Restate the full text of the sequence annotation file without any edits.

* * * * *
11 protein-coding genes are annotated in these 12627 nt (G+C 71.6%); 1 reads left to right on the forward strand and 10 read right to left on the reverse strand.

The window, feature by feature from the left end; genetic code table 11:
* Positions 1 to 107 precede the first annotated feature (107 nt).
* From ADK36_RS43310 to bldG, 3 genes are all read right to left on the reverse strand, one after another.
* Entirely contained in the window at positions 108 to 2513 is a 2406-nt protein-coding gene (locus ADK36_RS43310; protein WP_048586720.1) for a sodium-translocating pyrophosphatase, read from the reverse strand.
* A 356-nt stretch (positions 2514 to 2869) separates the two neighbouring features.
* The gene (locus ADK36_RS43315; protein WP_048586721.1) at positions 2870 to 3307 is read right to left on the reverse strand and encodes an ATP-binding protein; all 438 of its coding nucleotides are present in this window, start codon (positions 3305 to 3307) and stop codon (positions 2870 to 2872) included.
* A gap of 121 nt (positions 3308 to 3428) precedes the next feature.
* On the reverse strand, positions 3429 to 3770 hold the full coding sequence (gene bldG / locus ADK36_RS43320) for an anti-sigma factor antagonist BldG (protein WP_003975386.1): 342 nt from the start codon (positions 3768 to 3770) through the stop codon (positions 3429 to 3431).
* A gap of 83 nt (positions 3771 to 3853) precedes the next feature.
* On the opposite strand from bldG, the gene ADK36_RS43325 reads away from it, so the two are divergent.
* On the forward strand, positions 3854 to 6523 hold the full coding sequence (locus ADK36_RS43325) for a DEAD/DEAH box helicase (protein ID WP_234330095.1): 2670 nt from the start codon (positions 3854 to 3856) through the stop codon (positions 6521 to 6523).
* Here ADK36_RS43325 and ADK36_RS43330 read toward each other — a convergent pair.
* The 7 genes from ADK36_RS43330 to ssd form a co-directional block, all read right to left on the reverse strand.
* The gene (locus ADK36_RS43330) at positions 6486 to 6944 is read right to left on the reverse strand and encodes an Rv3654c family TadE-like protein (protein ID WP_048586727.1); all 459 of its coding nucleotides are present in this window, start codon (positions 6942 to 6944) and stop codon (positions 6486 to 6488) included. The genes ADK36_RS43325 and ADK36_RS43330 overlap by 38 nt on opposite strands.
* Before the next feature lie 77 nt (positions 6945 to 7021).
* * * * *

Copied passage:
11 protein-coding genes are annotated in these 12627 nt (G+C 71.6%); 1 reads left to right on the forward strand and 10 read right to left on the reverse strand.

The window, feature by feature from the left end; genetic code table 11:
* Positions 1 to 107 precede the first annotated feature (107 nt).
* From ADK36_RS43310 to bldG, 3 genes are all read right to left on the reverse strand, one after another.
* Entirely contained in the window at positions 108 to 2513 is a 2406-nt protein-coding gene (locus ADK36_RS43310; protein WP_048586720.1) for a sodium-translocating pyrophosphatase, read from the reverse strand.
* A 356-nt stretch (positions 2514 to 2869) separates the two neighbouring features.
* The gene (locus ADK36_RS43315; protein WP_048586721.1) at positions 2870 to 3307 is read right to left on the reverse strand and encodes an ATP-binding protein; all 438 of its coding nucleotides are present in this window, start codon (positions 3305 to 3307) and stop codon (positions 2870 to 2872) included.
* A gap of 121 nt (positions 3308 to 3428) precedes the next feature.
* On the reverse strand, positions 3429 to 3770 hold the full coding sequence (gene bldG / locus ADK36_RS43320) for an anti-sigma factor antagonist BldG (protein WP_003975386.1): 342 nt from the start codon (positions 3768 to 3770) through the stop codon (positions 3429 to 3431).
* A gap of 83 nt (positions 3771 to 3853) precedes the next feature.
* On the opposite strand from bldG, the gene ADK36_RS43325 reads away from it, so the two are divergent.
* On the forward strand, positions 3854 to 6523 hold the full coding sequence (locus ADK36_RS43325) for a DEAD/DEAH box helicase (protein ID WP_234330095.1): 2670 nt from the start codon (positions 3854 to 3856) through the stop codon (positions 6521 to 6523).
* Here ADK36_RS43325 and ADK36_RS43330 read toward each other — a convergent pair.
* The 7 genes from ADK36_RS43330 to ssd form a co-directional block, all read right to left on the reverse strand.
* The gene (locus ADK36_RS43330) at positions 6486 to 6944 is read right to left on the reverse strand and encodes an Rv3654c family TadE-like protein (protein ID WP_048586727.1); all 459 of its coding nucleotides are present in this window, start codon (positions 6942 to 6944) and stop codon (positions 6486 to 6488) included. The genes ADK36_RS43325 and ADK36_RS43330 overlap by 38 nt on opposite strands.
* Before the next feature lie 77 nt (positions 6945 to 7021).